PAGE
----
One of our long-term goals is to elucidate the molecular program controlling liver development. The liver provides many essential functions, and numerous liver pathologies are so life-threatening that transplantation is the only option.

Despite its physiological importance, the molecular basis of liver development is poorly understood. A better understanding will provide insight into congenital liver disease and facilitate efforts to produce therapeutically useful hepatic tissue from stem cells.

Over the last 10 years, studies have shown that FGF and BMP growth factors secreted from the heart mesoderm induce the liver from a subset of the foregut endoderm tissue. As a result the undifferentiated liver precursor cells known as “hepatoblasts” delaminate from the foregut epithelium and invade the adjacent mesenchyme to form the growing liver bud – a bulb of tissue emerging from the primitive gut tube. However, there are a number of important steps in this process that are not well understood and which our research is attempting to address using frog and mouse embryos as experimental models.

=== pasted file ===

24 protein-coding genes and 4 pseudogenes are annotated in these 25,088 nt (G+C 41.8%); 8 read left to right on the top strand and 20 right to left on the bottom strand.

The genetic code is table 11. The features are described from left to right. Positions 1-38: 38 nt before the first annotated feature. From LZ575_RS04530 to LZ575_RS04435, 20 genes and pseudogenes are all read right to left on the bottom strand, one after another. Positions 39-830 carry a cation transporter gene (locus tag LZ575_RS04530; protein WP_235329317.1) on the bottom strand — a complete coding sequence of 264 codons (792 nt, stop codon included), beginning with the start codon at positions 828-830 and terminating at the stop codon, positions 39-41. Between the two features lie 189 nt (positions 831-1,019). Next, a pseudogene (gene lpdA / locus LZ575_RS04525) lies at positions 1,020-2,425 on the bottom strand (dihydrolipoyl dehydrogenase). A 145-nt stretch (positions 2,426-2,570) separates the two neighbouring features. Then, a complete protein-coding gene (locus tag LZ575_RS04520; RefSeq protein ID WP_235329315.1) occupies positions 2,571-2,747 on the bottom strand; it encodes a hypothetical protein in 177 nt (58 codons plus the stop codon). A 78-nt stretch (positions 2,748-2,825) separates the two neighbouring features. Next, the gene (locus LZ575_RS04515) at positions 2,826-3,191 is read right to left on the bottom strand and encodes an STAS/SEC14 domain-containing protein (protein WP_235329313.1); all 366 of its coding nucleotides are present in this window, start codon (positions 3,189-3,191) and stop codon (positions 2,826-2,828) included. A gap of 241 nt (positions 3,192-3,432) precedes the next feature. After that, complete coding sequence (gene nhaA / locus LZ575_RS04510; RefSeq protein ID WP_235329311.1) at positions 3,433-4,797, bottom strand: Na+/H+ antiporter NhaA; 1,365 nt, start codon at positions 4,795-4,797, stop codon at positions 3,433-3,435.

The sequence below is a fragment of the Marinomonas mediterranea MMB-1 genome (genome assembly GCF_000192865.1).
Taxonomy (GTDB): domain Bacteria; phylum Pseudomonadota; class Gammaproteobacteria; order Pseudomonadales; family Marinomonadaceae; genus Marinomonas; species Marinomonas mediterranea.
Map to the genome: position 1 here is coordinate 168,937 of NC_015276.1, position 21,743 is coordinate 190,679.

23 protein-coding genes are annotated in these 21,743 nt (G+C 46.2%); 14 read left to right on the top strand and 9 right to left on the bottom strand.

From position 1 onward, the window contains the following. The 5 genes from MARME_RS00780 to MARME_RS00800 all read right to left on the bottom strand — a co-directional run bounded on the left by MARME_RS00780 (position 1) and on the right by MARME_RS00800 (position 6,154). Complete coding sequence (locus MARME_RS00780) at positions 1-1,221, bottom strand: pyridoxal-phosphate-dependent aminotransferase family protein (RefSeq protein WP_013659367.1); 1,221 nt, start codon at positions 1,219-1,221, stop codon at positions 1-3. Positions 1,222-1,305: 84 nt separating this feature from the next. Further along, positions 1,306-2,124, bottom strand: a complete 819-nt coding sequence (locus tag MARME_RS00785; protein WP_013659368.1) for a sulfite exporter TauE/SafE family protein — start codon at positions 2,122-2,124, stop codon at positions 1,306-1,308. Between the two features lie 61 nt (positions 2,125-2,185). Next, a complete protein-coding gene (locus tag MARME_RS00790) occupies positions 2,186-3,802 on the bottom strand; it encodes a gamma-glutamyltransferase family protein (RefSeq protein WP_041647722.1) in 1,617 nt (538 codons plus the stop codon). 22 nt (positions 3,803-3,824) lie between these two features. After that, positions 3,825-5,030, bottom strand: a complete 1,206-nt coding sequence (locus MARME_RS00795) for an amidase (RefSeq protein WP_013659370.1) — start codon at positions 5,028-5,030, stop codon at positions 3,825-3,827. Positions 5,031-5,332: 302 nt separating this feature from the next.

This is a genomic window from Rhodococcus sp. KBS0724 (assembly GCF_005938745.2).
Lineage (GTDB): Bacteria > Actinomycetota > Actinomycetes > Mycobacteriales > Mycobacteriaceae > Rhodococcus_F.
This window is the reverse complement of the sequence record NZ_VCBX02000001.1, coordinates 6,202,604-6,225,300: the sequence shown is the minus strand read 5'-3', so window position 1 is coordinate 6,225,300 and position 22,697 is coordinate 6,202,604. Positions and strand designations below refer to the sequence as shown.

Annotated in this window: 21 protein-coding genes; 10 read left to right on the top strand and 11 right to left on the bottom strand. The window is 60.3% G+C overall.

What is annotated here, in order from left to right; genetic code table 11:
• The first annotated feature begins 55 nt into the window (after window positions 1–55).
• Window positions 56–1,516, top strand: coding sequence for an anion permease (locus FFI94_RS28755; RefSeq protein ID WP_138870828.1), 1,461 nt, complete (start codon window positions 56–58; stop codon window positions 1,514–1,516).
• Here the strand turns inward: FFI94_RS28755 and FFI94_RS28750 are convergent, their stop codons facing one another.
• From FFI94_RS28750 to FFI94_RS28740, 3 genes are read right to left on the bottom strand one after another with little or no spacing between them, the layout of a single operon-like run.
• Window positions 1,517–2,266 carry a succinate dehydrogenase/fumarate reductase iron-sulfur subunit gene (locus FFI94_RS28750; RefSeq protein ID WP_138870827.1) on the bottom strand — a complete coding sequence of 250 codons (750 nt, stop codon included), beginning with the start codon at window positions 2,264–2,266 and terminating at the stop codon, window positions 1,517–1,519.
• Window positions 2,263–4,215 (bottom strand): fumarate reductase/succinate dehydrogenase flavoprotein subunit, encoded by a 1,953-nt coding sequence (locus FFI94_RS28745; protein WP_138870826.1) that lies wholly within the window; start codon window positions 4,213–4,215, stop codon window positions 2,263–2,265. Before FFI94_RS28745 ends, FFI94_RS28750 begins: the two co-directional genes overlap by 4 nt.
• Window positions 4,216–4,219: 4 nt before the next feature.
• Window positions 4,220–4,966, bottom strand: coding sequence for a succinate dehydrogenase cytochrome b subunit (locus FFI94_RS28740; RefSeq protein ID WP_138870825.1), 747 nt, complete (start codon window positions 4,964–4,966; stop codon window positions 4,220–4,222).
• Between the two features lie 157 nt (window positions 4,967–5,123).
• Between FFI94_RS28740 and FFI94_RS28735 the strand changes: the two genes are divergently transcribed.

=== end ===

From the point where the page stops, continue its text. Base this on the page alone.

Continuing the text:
Learn more about liver development.

Current Projects

  • The earlier events that make the foregut progenitor cell competent to become liver in response to growth factors from the heart mesoderm are unclear. We are testing the hypothesis that this is controlled in part by the differential Wnt signaling events that pattern the endoderm. We are trying to understand the role of Wnt antagonists in this process and how early endoderm patterning is linked with subsequent organ induction.
  • The genetic program that is initiated in the foregut progenitor cells by FGF and BMP signals from the mesoderm is unknown. Using the microsurgery of foregut tissue and global gene expression analysis, we have uncovered a number of novel target genes, and we are characterizing their function.
  • There is evidence that FGF, BMP and Wnt growth factor signaling direct some foregut cells to become liver while nearby cells become pancreas or lung. Moreover, it is increasingly clear that growth factor signaling is very dynamic with the same growth factors having different roles at different times in development. We are investigating the mystery of how the FGF, BMP and Wnt signaling pathways interact and how these activities are regulated in time and space in the dynamically developing embryos.

The results of this proposal will provide novel information on the molecular mechanisms governing early hepatic development.